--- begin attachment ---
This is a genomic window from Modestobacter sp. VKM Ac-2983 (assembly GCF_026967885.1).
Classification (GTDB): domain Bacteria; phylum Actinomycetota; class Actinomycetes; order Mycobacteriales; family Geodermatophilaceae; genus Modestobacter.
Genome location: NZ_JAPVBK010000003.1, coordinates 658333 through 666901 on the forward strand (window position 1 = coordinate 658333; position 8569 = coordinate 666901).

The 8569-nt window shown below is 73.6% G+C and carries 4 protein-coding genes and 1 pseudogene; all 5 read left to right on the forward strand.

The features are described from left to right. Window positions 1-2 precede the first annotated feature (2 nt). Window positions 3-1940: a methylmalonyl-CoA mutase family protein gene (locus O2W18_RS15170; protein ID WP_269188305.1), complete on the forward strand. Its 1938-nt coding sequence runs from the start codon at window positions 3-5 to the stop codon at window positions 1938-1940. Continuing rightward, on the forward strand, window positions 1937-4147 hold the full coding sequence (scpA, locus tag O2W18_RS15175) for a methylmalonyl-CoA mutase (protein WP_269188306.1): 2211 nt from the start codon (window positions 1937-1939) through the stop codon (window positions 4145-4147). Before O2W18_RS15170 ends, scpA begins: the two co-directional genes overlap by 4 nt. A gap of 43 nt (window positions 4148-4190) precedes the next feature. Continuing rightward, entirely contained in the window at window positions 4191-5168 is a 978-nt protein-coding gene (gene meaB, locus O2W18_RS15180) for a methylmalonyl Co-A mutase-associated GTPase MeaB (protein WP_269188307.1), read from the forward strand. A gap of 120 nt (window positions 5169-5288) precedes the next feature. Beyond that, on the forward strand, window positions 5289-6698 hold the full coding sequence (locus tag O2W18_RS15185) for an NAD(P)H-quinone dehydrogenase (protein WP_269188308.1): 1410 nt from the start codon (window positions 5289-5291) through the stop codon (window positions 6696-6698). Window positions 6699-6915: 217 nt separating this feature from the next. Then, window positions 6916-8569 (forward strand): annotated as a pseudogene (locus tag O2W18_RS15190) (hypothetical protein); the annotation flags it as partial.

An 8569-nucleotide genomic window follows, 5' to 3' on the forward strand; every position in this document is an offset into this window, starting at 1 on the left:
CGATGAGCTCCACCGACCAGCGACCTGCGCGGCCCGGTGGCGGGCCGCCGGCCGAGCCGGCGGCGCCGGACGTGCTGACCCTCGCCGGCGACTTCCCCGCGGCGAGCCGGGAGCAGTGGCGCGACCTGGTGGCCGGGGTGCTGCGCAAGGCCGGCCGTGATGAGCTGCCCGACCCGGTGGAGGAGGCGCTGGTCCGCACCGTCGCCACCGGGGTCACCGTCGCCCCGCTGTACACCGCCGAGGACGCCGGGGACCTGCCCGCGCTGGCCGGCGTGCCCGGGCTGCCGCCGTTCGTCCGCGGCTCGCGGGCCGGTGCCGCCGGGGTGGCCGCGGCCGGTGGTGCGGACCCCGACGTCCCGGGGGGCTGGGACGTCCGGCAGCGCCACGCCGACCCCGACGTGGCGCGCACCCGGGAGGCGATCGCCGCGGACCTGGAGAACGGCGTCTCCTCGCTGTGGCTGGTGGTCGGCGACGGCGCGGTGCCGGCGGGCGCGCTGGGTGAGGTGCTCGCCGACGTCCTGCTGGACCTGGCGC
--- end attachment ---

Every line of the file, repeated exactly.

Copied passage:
This is a genomic window from Modestobacter sp. VKM Ac-2983 (assembly GCF_026967885.1).
Classification (GTDB): domain Bacteria; phylum Actinomycetota; class Actinomycetes; order Mycobacteriales; family Geodermatophilaceae; genus Modestobacter.
Genome location: NZ_JAPVBK010000003.1, coordinates 658333 through 666901 on the forward strand (window position 1 = coordinate 658333; position 8569 = coordinate 666901).

The 8569-nt window shown below is 73.6% G+C and carries 4 protein-coding genes and 1 pseudogene; all 5 read left to right on the forward strand.

The features are described from left to right. Window positions 1-2 precede the first annotated feature (2 nt). Window positions 3-1940: a methylmalonyl-CoA mutase family protein gene (locus O2W18_RS15170; protein ID WP_269188305.1), complete on the forward strand. Its 1938-nt coding sequence runs from the start codon at window positions 3-5 to the stop codon at window positions 1938-1940. Continuing rightward, on the forward strand, window positions 1937-4147 hold the full coding sequence (scpA, locus tag O2W18_RS15175) for a methylmalonyl-CoA mutase (protein WP_269188306.1): 2211 nt from the start codon (window positions 1937-1939) through the stop codon (window positions 4145-4147). Before O2W18_RS15170 ends, scpA begins: the two co-directional genes overlap by 4 nt. A gap of 43 nt (window positions 4148-4190) precedes the next feature. Continuing rightward, entirely contained in the window at window positions 4191-5168 is a 978-nt protein-coding gene (gene meaB, locus O2W18_RS15180) for a methylmalonyl Co-A mutase-associated GTPase MeaB (protein WP_269188307.1), read from the forward strand. A gap of 120 nt (window positions 5169-5288) precedes the next feature. Beyond that, on the forward strand, window positions 5289-6698 hold the full coding sequence (locus tag O2W18_RS15185) for an NAD(P)H-quinone dehydrogenase (protein WP_269188308.1): 1410 nt from the start codon (window positions 5289-5291) through the stop codon (window positions 6696-6698). Window positions 6699-6915: 217 nt separating this feature from the next. Then, window positions 6916-8569 (forward strand): annotated as a pseudogene (locus tag O2W18_RS15190) (hypothetical protein); the annotation flags it as partial.

An 8569-nucleotide genomic window follows, 5' to 3' on the forward strand; every position in this document is an offset into this window, starting at 1 on the left:
CGATGAGCTCCACCGACCAGCGACCTGCGCGGCCCGGTGGCGGGCCGCCGGCCGAGCCGGCGGCGCCGGACGTGCTGACCCTCGCCGGCGACTTCCCCGCGGCGAGCCGGGAGCAGTGGCGCGACCTGGTGGCCGGGGTGCTGCGCAAGGCCGGCCGTGATGAGCTGCCCGACCCGGTGGAGGAGGCGCTGGTCCGCACCGTCGCCACCGGGGTCACCGTCGCCCCGCTGTACACCGCCGAGGACGCCGGGGACCTGCCCGCGCTGGCCGGCGTGCCCGGGCTGCCGCCGTTCGTCCGCGGCTCGCGGGCCGGTGCCGCCGGGGTGGCCGCGGCCGGTGGTGCGGACCCCGACGTCCCGGGGGGCTGGGACGTCCGGCAGCGCCACGCCGACCCCGACGTGGCGCGCACCCGGGAGGCGATCGCCGCGGACCTGGAGAACGGCGTCTCCTCGCTGTGGCTGGTGGTCGGCGACGGCGCGGTGCCGGCGGGCGCGCTGGGTGAGGTGCTCGCCGACGTCCTGCTGGACCTGGCGC